Timber Wolf, Lake Superior, Ontario

A lone timber wolf greets
paddlers along the north shore
of Lake Superior, Canada
(Photo by Michael Neiger)

The Rucksack Masthead
By Michael A. Neiger (aka: LandNavMan), Marquette, Michigan
Wilderness tripper: backpacking, winter camping, swift-water canoeing
Web site URL: http://therucksack.tripod.com • E-mail: mneiger@hotmail.com
Contents copyright © 1984-2007 by Michael A. Neiger • All rights reserved.

Bush skills

A RuckSack primer on...

road trips

By Michael A. Neiger
Copyright 2003


Last revised August 4, 2007

old jeep
rigged and
equipped for
road trips.
(Photo by Michael Neiger)

Sooner or later, your vehicle will end up stuck in a mud hole or hung up on a rock during a wilderness road trip. Naturally, your cell phone will be out of range too.

Since help will likely be miles away, it's wise to plan ahead and stow some essential woods tools in your vehicle before your next road trip. In addition, always let a responsible person know where you're going and when you plan to return.


A spade or round-point shovel will allow you to do some serious digging as well as fill in ruts and holes. Sharpen the blade with a file so it will be easy to dig with as well as chop roots with. A shovel with a long, sturdy handle is the best since if affords better leverage when prying. It can also reach further under a vehicle.

In the winter, carry a large snow shovel.


Carry a large, 36-inch bow saw for removing trees that block your route. A saw can also help you improvise a corduroy road in swampy areas. To prevent accidents, always use a scabbard to protect an exposed saw blade.


For chopping, splitting, and de-limbing trees, carry a good-quality axe with a 3.5-pound head. The hammerhead on a single-bit-style axe is useful for heavy-duty pounding. Many wilderness travelers favor the Hudson Bay axe with it's lighter, single-bit head. Like the saw, protect the business end of the axe with an edge guard or leather sheath. A light coating of oil will prevent it from rusting.


A portable, hand-operated, steel- or cast-iron-framed winch can snatch a vehicle from a mud hole with surprising ease. One of the best come-a-long units on the market is the two-ton-capacity "More Power Puller" manufactured by the Wyeth-Scott Company (www.wyeth-scott.com). Their best model for wilderness use comes with 35 feet of flexible wire rope and a pulley block. The one I bought 30 years ago is still pulling strong and it's paid for itself many times over.

High tension winching can be dangerous, so be careful. Always wear gloves and safety glasses, and make sure every component of the winch setup, from the anchor points at both ends, to the cables, chains, straps, and connectors in-between, are adequately rated. If a tree is used as an anchor point, always use a nylon strap around it. Don't wrap a cable or chain around a tree as it will injure or kill it.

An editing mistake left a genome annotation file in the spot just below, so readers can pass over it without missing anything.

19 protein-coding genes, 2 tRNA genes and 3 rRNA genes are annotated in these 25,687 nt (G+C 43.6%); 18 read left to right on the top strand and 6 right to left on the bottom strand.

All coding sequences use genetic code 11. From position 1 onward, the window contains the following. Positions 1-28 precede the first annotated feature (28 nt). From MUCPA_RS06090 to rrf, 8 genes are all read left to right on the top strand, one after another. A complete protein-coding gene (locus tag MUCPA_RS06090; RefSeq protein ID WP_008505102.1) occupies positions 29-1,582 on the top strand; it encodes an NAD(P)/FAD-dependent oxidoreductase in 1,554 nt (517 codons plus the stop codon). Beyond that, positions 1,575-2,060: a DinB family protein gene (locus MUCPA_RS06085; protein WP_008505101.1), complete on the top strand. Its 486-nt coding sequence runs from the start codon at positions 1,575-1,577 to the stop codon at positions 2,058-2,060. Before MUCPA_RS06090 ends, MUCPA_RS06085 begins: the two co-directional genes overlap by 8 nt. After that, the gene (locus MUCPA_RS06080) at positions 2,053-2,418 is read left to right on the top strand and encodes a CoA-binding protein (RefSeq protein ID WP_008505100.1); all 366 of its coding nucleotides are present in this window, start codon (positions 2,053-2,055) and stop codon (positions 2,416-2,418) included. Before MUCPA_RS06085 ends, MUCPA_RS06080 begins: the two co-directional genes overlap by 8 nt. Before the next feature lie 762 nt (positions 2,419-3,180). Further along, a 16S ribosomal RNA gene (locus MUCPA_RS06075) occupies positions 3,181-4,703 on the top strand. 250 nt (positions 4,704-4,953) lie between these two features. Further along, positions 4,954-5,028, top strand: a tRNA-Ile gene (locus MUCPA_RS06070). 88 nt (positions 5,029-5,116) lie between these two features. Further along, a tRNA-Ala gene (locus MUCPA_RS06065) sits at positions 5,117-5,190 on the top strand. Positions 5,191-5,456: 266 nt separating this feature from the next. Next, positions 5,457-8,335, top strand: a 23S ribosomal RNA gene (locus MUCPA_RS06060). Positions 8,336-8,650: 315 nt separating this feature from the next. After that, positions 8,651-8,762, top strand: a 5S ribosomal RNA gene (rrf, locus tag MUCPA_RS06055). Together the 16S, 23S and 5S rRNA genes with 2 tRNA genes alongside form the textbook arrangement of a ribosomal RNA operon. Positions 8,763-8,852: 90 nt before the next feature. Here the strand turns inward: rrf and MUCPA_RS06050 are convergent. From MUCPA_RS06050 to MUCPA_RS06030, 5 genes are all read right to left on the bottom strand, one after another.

Sold under a variety of names including "Hi-Lift" (www.hi-lift.com), "Handyman," and "Jack-All," these long, stout jacks are essential for lifting a vehicle that's hung up on a rock or stump, or that's broken through the wooden deck of an aging bridge. The most useful models can lift a 7,000-pound load over four feet. A thick, flat block of wood makes a good base in muddy areas. Most of these heavy-duty jacks are designed to double as strong, in-line winches too. I never stray very far from a paved road without mine.


For maximum flexibility, carry an assortment of 10- to 20-foot-long, heavy-duty cables, chains, and tow straps. The more the better since, in certain situations, your vehicle may be located a good distance from a suitable anchor point.


Keep a well-stocked, oversize day pack in your vehicle in case you are forced to spend the night or have to walk out. Your day pack should contain a sturdy knife, matches, fire starters, candle, flashlight with spare batteries, basic first-aid kit, compass, map, whistle, warm clothing, rain gear, water bottle, small cook pot, long-lasting snacks, small PVC tarp, and 100 feet of tarp-rigging rope. In cold weather, stow a sleeping bag in your vehicle too.


Check to make sure your vehicle has a full-size spare tire, which is properly inflated, and an appropriately-sized lug-nut wrench. Carrying a tire inflation device is a good idea.


Carry a set of long, battery jumper cables and a portable, jump-starter battery pack (many of these new units inflate tires, have a built-in light, and can even power low-amperage, 110-volt devices).


Last, but not least, stock a small toolbox with an assortment of common tools and parts, including duct tape, bailing wire, etc.


If your local auto parts dealer, hardware store, or sporting goods outlet don't have what you're looking for, check with one of the following vendors: Ben Meadows Company (1-800-241-6401, http://www.benmeadows.com), Forestry Suppliers, Inc. (1-800-647-5368, http://www.forestry-suppliers.com), J.C. Whitney (1-800-529-4486, http://www.jcwhitney.com), Cabela's (1-800-237-4444, http://www.cabelas.com), and Campmor (1-800-226-7667, http://www.campmor.com).


With a little forethought and planning before your next wilderness road trip, you can prevent an adventure from becoming a survival situation.

See you in the bush.

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In God's wilderness lies the hope of the world,
the great, fresh, unblighted, unredeemed wilderness.
— John Muir 1838-1914, Alaska Wilderness, 1890

Content Copyright © by Michael A. Neiger
All rights reserved.
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